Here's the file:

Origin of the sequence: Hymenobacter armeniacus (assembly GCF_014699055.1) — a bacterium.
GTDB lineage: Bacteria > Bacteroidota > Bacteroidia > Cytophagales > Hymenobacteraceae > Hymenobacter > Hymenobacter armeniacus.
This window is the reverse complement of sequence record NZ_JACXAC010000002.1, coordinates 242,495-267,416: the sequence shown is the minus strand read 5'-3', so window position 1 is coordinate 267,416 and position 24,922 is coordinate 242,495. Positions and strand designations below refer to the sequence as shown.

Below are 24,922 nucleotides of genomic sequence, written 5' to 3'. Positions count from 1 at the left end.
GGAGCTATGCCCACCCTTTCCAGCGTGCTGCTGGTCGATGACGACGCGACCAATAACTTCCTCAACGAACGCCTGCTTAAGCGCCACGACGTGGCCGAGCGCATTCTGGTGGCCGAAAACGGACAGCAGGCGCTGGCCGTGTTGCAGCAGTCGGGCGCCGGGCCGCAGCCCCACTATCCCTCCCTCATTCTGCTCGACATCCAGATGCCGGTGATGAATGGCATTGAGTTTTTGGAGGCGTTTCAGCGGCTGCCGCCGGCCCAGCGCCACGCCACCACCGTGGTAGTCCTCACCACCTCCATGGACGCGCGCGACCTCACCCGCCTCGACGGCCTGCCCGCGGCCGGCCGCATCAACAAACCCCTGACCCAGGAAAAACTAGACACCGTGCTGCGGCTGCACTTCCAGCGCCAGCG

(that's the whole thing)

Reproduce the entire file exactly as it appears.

Origin of the sequence: Hymenobacter armeniacus (assembly GCF_014699055.1) — a bacterium.
GTDB lineage: Bacteria > Bacteroidota > Bacteroidia > Cytophagales > Hymenobacteraceae > Hymenobacter > Hymenobacter armeniacus.
This window is the reverse complement of sequence record NZ_JACXAC010000002.1, coordinates 242,495-267,416: the sequence shown is the minus strand read 5'-3', so window position 1 is coordinate 267,416 and position 24,922 is coordinate 242,495. Positions and strand designations below refer to the sequence as shown.

Below are 24,922 nucleotides of genomic sequence, written 5' to 3'. Positions count from 1 at the left end.
GGAGCTATGCCCACCCTTTCCAGCGTGCTGCTGGTCGATGACGACGCGACCAATAACTTCCTCAACGAACGCCTGCTTAAGCGCCACGACGTGGCCGAGCGCATTCTGGTGGCCGAAAACGGACAGCAGGCGCTGGCCGTGTTGCAGCAGTCGGGCGCCGGGCCGCAGCCCCACTATCCCTCCCTCATTCTGCTCGACATCCAGATGCCGGTGATGAATGGCATTGAGTTTTTGGAGGCGTTTCAGCGGCTGCCGCCGGCCCAGCGCCACGCCACCACCGTGGTAGTCCTCACCACCTCCATGGACGCGCGCGACCTCACCCGCCTCGACGGCCTGCCCGCGGCCGGCCGCATCAACAAACCCCTGACCCAGGAAAAACTAGACACCGTGCTGCGGCTGCACTTCCAGCGCCAGCG